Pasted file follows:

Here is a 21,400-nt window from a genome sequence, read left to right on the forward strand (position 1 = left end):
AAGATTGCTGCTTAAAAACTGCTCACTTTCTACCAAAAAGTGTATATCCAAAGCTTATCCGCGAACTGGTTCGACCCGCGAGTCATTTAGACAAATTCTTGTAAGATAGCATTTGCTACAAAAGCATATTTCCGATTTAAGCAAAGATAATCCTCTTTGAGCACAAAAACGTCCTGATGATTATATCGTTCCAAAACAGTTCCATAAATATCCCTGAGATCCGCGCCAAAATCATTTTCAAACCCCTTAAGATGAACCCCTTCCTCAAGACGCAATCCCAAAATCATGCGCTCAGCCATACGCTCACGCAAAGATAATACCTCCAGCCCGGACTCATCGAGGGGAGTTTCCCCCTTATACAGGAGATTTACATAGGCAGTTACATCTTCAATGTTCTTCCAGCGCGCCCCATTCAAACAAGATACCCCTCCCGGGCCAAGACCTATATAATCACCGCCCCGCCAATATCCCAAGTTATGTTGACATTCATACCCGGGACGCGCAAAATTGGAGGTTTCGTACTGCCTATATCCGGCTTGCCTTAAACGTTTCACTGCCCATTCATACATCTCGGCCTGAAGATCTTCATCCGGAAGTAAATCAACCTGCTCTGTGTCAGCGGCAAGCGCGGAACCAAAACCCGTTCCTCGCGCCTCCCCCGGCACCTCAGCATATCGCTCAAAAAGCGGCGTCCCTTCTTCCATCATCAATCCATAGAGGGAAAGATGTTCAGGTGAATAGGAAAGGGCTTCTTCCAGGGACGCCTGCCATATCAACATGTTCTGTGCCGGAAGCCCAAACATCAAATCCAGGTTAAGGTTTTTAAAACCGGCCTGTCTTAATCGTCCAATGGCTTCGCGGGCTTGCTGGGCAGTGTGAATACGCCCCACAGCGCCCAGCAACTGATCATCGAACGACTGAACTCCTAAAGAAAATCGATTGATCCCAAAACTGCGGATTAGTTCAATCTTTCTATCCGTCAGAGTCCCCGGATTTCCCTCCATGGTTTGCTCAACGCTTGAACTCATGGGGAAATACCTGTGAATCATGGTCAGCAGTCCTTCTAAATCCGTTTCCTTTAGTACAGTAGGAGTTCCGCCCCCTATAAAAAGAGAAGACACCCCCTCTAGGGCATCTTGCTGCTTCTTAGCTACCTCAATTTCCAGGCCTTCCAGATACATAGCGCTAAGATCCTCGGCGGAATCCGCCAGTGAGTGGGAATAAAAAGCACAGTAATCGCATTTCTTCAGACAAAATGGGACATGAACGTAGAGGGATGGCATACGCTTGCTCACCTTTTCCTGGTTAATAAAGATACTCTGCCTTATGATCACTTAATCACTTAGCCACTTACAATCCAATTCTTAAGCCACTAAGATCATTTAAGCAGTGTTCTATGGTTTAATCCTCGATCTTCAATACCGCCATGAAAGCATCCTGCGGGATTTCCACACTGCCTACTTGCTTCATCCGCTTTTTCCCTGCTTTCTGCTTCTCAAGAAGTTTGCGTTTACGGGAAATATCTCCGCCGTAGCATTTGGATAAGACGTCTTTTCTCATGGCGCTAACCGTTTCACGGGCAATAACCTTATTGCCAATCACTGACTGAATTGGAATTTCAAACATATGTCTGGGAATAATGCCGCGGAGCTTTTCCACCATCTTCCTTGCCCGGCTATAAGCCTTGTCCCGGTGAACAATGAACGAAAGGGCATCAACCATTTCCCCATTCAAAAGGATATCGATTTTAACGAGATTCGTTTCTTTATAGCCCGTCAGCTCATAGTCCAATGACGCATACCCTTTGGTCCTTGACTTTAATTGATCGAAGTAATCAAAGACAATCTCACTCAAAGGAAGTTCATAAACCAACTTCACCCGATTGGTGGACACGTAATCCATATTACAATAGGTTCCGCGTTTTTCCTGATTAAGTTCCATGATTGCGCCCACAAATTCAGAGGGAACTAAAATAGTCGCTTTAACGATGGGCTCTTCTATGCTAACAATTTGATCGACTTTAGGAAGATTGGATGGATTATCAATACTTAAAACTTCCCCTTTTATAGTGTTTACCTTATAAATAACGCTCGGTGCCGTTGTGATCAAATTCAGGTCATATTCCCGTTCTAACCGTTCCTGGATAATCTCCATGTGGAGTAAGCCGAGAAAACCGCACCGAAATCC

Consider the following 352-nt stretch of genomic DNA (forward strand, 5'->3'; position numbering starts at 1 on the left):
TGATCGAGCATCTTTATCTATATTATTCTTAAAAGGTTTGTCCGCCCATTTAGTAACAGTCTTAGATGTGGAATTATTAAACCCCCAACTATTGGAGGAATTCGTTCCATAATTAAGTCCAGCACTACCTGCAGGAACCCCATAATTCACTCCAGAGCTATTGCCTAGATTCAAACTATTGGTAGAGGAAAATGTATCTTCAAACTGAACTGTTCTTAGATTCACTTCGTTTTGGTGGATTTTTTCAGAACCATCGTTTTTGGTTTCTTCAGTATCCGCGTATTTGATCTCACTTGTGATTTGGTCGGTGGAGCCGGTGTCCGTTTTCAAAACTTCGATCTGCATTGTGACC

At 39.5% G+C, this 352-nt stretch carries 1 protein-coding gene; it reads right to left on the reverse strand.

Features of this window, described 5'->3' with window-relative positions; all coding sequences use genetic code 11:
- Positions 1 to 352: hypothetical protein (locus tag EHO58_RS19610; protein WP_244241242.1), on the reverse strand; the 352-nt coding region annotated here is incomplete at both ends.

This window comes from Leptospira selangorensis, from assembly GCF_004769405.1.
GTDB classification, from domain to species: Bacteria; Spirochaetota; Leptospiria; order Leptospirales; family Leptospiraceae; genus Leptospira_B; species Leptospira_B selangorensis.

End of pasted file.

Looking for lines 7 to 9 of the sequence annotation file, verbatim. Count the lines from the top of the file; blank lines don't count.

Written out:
- Positions 1 to 352: hypothetical protein (locus tag EHO58_RS19610; protein WP_244241242.1), on the reverse strand; the 352-nt coding region annotated here is incomplete at both ends.

This window comes from Leptospira selangorensis, from assembly GCF_004769405.1.
GTDB classification, from domain to species: Bacteria; Spirochaetota; Leptospiria; order Leptospirales; family Leptospiraceae; genus Leptospira_B; species Leptospira_B selangorensis.